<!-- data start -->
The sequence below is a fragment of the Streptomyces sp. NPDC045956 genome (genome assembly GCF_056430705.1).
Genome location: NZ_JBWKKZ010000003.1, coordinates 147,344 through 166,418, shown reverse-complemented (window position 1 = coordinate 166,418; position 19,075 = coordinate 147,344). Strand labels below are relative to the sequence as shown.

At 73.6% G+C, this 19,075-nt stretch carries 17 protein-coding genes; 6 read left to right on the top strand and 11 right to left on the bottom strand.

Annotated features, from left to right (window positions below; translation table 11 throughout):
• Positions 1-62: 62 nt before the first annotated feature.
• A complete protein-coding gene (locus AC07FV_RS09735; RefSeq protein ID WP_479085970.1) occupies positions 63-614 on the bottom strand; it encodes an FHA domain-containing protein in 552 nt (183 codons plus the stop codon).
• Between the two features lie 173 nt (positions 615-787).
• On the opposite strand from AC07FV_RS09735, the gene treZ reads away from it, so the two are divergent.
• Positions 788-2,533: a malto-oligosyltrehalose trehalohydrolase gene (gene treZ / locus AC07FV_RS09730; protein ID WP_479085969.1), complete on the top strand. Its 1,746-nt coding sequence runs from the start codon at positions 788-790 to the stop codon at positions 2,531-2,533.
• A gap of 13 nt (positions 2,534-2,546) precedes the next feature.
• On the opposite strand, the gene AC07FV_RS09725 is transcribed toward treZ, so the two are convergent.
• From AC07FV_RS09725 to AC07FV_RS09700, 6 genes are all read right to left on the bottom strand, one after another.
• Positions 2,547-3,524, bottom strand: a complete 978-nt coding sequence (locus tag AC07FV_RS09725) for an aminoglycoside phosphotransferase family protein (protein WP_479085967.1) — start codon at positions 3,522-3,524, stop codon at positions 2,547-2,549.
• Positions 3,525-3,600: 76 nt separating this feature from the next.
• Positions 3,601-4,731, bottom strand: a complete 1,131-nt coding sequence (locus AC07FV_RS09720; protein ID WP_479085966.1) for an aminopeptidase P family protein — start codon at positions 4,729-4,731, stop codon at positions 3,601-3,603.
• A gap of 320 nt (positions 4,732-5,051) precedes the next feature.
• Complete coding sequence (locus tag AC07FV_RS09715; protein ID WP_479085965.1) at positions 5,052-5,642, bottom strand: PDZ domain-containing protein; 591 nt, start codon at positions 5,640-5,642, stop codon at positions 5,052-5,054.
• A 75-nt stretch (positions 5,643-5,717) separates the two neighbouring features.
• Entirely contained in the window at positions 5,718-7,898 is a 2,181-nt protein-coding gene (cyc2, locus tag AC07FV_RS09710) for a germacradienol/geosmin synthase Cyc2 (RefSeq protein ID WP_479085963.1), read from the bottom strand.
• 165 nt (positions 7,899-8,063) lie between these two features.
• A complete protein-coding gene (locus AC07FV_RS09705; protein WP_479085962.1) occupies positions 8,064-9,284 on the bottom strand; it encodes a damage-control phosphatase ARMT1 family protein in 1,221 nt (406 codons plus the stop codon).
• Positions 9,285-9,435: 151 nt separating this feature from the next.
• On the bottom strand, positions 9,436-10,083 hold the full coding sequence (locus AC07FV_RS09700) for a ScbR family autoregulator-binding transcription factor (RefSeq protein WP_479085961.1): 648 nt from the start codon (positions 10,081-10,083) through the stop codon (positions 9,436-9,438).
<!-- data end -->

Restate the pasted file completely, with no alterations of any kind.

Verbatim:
The sequence below is a fragment of the Streptomyces sp. NPDC045956 genome (genome assembly GCF_056430705.1).
Genome location: NZ_JBWKKZ010000003.1, coordinates 147,344 through 166,418, shown reverse-complemented (window position 1 = coordinate 166,418; position 19,075 = coordinate 147,344). Strand labels below are relative to the sequence as shown.

At 73.6% G+C, this 19,075-nt stretch carries 17 protein-coding genes; 6 read left to right on the top strand and 11 right to left on the bottom strand.

Annotated features, from left to right (window positions below; translation table 11 throughout):
• Positions 1-62: 62 nt before the first annotated feature.
• A complete protein-coding gene (locus AC07FV_RS09735; RefSeq protein ID WP_479085970.1) occupies positions 63-614 on the bottom strand; it encodes an FHA domain-containing protein in 552 nt (183 codons plus the stop codon).
• Between the two features lie 173 nt (positions 615-787).
• On the opposite strand from AC07FV_RS09735, the gene treZ reads away from it, so the two are divergent.
• Positions 788-2,533: a malto-oligosyltrehalose trehalohydrolase gene (gene treZ / locus AC07FV_RS09730; protein ID WP_479085969.1), complete on the top strand. Its 1,746-nt coding sequence runs from the start codon at positions 788-790 to the stop codon at positions 2,531-2,533.
• A gap of 13 nt (positions 2,534-2,546) precedes the next feature.
• On the opposite strand, the gene AC07FV_RS09725 is transcribed toward treZ, so the two are convergent.
• From AC07FV_RS09725 to AC07FV_RS09700, 6 genes are all read right to left on the bottom strand, one after another.
• Positions 2,547-3,524, bottom strand: a complete 978-nt coding sequence (locus tag AC07FV_RS09725) for an aminoglycoside phosphotransferase family protein (protein WP_479085967.1) — start codon at positions 3,522-3,524, stop codon at positions 2,547-2,549.
• Positions 3,525-3,600: 76 nt separating this feature from the next.
• Positions 3,601-4,731, bottom strand: a complete 1,131-nt coding sequence (locus AC07FV_RS09720; protein ID WP_479085966.1) for an aminopeptidase P family protein — start codon at positions 4,729-4,731, stop codon at positions 3,601-3,603.
• A gap of 320 nt (positions 4,732-5,051) precedes the next feature.
• Complete coding sequence (locus tag AC07FV_RS09715; protein ID WP_479085965.1) at positions 5,052-5,642, bottom strand: PDZ domain-containing protein; 591 nt, start codon at positions 5,640-5,642, stop codon at positions 5,052-5,054.
• A 75-nt stretch (positions 5,643-5,717) separates the two neighbouring features.
• Entirely contained in the window at positions 5,718-7,898 is a 2,181-nt protein-coding gene (cyc2, locus tag AC07FV_RS09710) for a germacradienol/geosmin synthase Cyc2 (RefSeq protein ID WP_479085963.1), read from the bottom strand.
• 165 nt (positions 7,899-8,063) lie between these two features.
• A complete protein-coding gene (locus AC07FV_RS09705; protein WP_479085962.1) occupies positions 8,064-9,284 on the bottom strand; it encodes a damage-control phosphatase ARMT1 family protein in 1,221 nt (406 codons plus the stop codon).
• Positions 9,285-9,435: 151 nt separating this feature from the next.
• On the bottom strand, positions 9,436-10,083 hold the full coding sequence (locus AC07FV_RS09700) for a ScbR family autoregulator-binding transcription factor (RefSeq protein WP_479085961.1): 648 nt from the start codon (positions 10,081-10,083) through the stop codon (positions 9,436-9,438).